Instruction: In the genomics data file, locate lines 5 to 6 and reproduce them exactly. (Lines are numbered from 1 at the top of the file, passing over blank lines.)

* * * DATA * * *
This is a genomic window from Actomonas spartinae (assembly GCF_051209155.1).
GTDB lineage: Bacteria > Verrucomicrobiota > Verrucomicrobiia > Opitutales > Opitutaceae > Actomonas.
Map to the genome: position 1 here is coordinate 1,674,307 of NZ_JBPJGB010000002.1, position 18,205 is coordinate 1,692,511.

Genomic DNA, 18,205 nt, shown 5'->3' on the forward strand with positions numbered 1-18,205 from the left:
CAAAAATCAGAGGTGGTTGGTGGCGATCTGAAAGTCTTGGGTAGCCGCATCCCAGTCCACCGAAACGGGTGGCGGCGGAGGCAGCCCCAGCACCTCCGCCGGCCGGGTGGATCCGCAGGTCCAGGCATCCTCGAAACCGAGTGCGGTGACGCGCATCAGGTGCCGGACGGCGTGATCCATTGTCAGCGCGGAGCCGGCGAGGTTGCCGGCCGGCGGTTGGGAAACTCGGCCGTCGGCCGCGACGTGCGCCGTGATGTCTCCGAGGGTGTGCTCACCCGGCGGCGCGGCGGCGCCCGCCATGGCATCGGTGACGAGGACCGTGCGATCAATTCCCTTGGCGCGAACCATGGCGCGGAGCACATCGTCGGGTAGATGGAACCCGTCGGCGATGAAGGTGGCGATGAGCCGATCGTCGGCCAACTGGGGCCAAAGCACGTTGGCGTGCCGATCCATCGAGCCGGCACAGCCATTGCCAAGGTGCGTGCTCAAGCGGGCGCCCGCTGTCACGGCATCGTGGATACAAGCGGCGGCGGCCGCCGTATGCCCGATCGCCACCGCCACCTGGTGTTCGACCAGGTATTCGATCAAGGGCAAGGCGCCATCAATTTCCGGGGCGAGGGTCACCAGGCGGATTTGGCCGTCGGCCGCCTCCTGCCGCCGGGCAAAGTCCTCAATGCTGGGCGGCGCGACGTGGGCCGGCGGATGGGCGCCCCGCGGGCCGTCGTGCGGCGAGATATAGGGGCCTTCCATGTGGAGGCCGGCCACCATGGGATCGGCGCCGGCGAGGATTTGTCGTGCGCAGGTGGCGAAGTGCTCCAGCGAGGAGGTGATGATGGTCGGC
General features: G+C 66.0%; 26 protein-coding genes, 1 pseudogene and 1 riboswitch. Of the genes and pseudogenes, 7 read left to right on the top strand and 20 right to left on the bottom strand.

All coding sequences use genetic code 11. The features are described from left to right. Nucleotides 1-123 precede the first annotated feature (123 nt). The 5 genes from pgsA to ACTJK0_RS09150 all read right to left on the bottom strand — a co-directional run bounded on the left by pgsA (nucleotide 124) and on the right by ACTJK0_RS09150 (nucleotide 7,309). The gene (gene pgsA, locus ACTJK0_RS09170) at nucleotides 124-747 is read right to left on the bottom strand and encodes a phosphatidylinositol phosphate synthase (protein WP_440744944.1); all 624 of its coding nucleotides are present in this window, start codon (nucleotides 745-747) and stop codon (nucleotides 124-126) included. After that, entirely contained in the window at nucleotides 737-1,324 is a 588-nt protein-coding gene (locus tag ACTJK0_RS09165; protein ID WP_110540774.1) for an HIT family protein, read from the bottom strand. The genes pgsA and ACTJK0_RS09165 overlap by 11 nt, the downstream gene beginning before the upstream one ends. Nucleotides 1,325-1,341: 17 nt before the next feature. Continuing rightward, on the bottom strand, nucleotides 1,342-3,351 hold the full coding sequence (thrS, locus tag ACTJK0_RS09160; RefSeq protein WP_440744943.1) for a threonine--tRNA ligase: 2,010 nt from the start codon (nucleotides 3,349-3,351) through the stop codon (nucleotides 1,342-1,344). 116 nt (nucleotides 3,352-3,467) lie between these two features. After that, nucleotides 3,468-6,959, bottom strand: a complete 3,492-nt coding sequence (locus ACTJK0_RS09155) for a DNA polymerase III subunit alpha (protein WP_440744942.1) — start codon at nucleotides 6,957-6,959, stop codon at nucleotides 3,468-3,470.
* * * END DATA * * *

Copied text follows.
CAAAAATCAGAGGTGGTTGGTGGCGATCTGAAAGTCTTGGGTAGCCGCATCCCAGTCCACCGAAACGGGTGGCGGCGGAGGCAGCCCCAGCACCTCCGCCGGCCGGGTGGATCCGCAGGTCCAGGCATCCTCGAAACCGAGTGCGGTGACGCGCATCAGGTGCCGGACGGCGTGATCCATTGTCAGCGCGGAGCCGGCGAGGTTGCCGGCCGGCGGTTGGGAAACTCGGCCGTCGGCCGCGACGTGCGCCGTGATGTCTCCGAGGGTGTGCTCACCCGGCGGCGCGGCGGCGCCCGCCATGGCATCGGTGACGAGGACCGTGCGATCAATTCCCTTGGCGCGAACCATGGCGCGGAGCACATCGTCGGGTAGATGGAACCCGTCGGCGATGAAGGTGGCGATGAGCCGATCGTCGGCCAACTGGGGCCAAAGCACGTTGGCGTGCCGATCCATCGAGCCGGCACAGCCATTGCCAAGGTGCGTGCTCAAGCGGGCGCCCGCTGTCACGGCATCGTGGATACAAGCGGCGGCGGCCGCCGTATGCCCGATCGCCACCGCCACCTGGTGTTCGACCAGGTATTCGATCAAGGGCAAGGCGCCATCAATTTCCGGGGCGAGGGTCACCAGGCGGATTTGGCCGTCGGCCGCCTCCTGCCGCCGGGCAAAGTCCTCAATGCTGGGCGGCGCGACGTGGGCCGGCGGATGGGCGCCCCGCGGGCCGTCGTGCGGCGAGATATAGGGGCCTTCCATGTGGAGGCCGGCCACCATGGGATCGGCGCCGGCGAGGATTTGTCGTGCGCAGGTGGCGAAGTGCTCCAGCGAGGAGGTGATGATGGTCGGC
General features: G+C 66.0%; 26 protein-coding genes, 1 pseudogene and 1 riboswitch. Of the genes and pseudogenes, 7 read left to right on the top strand and 20 right to left on the bottom strand.